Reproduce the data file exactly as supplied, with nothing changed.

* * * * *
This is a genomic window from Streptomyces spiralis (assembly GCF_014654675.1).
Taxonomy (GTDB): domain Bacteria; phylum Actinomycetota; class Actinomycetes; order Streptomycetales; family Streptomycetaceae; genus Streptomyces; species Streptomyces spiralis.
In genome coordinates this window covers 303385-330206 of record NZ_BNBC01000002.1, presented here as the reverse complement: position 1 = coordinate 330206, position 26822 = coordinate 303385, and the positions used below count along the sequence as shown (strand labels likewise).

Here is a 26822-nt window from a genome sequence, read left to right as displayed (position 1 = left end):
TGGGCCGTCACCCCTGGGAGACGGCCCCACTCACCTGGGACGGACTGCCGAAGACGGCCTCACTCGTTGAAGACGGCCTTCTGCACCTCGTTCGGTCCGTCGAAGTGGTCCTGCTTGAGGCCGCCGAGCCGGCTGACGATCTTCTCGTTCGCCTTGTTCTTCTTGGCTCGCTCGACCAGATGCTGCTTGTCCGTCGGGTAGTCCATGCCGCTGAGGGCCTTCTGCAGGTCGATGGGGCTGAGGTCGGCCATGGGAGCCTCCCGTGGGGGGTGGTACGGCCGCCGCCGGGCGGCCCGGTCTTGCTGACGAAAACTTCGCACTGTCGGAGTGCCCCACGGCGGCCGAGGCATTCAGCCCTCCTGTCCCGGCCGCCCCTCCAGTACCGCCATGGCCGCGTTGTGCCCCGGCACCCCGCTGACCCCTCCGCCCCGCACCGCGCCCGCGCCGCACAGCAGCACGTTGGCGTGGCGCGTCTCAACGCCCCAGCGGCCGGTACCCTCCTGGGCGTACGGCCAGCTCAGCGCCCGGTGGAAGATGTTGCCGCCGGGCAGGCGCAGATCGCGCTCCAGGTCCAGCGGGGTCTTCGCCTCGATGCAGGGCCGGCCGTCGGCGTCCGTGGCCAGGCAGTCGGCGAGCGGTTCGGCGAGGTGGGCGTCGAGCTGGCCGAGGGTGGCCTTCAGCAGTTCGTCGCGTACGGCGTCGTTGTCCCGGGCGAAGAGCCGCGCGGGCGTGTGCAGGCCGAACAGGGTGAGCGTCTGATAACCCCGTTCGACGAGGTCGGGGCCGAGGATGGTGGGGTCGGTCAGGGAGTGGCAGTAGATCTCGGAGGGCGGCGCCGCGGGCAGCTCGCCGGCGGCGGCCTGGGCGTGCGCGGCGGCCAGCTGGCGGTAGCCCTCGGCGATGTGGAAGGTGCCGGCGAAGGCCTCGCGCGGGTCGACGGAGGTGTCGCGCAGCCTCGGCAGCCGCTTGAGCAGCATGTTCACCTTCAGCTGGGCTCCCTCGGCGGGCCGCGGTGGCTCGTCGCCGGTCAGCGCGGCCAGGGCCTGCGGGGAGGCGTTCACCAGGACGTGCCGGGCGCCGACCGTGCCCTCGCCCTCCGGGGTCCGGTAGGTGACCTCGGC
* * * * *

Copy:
This is a genomic window from Streptomyces spiralis (assembly GCF_014654675.1).
Taxonomy (GTDB): domain Bacteria; phylum Actinomycetota; class Actinomycetes; order Streptomycetales; family Streptomycetaceae; genus Streptomyces; species Streptomyces spiralis.
In genome coordinates this window covers 303385-330206 of record NZ_BNBC01000002.1, presented here as the reverse complement: position 1 = coordinate 330206, position 26822 = coordinate 303385, and the positions used below count along the sequence as shown (strand labels likewise).

Here is a 26822-nt window from a genome sequence, read left to right as displayed (position 1 = left end):
TGGGCCGTCACCCCTGGGAGACGGCCCCACTCACCTGGGACGGACTGCCGAAGACGGCCTCACTCGTTGAAGACGGCCTTCTGCACCTCGTTCGGTCCGTCGAAGTGGTCCTGCTTGAGGCCGCCGAGCCGGCTGACGATCTTCTCGTTCGCCTTGTTCTTCTTGGCTCGCTCGACCAGATGCTGCTTGTCCGTCGGGTAGTCCATGCCGCTGAGGGCCTTCTGCAGGTCGATGGGGCTGAGGTCGGCCATGGGAGCCTCCCGTGGGGGGTGGTACGGCCGCCGCCGGGCGGCCCGGTCTTGCTGACGAAAACTTCGCACTGTCGGAGTGCCCCACGGCGGCCGAGGCATTCAGCCCTCCTGTCCCGGCCGCCCCTCCAGTACCGCCATGGCCGCGTTGTGCCCCGGCACCCCGCTGACCCCTCCGCCCCGCACCGCGCCCGCGCCGCACAGCAGCACGTTGGCGTGGCGCGTCTCAACGCCCCAGCGGCCGGTACCCTCCTGGGCGTACGGCCAGCTCAGCGCCCGGTGGAAGATGTTGCCGCCGGGCAGGCGCAGATCGCGCTCCAGGTCCAGCGGGGTCTTCGCCTCGATGCAGGGCCGGCCGTCGGCGTCCGTGGCCAGGCAGTCGGCGAGCGGTTCGGCGAGGTGGGCGTCGAGCTGGCCGAGGGTGGCCTTCAGCAGTTCGTCGCGTACGGCGTCGTTGTCCCGGGCGAAGAGCCGCGCGGGCGTGTGCAGGCCGAACAGGGTGAGCGTCTGATAACCCCGTTCGACGAGGTCGGGGCCGAGGATGGTGGGGTCGGTCAGGGAGTGGCAGTAGATCTCGGAGGGCGGCGCCGCGGGCAGCTCGCCGGCGGCGGCCTGGGCGTGCGCGGCGGCCAGCTGGCGGTAGCCCTCGGCGATGTGGAAGGTGCCGGCGAAGGCCTCGCGCGGGTCGACGGAGGTGTCGCGCAGCCTCGGCAGCCGCTTGAGCAGCATGTTCACCTTCAGCTGGGCTCCCTCGGCGGGCCGCGGTGGCTCGTCGCCGGTCAGCGCGGCCAGGGCCTGCGGGGAGGCGTTCACCAGGACGTGCCGGGCGCCGACCGTGCCCTCGCCCTCCGGGGTCCGGTAGGTGACCTCGGC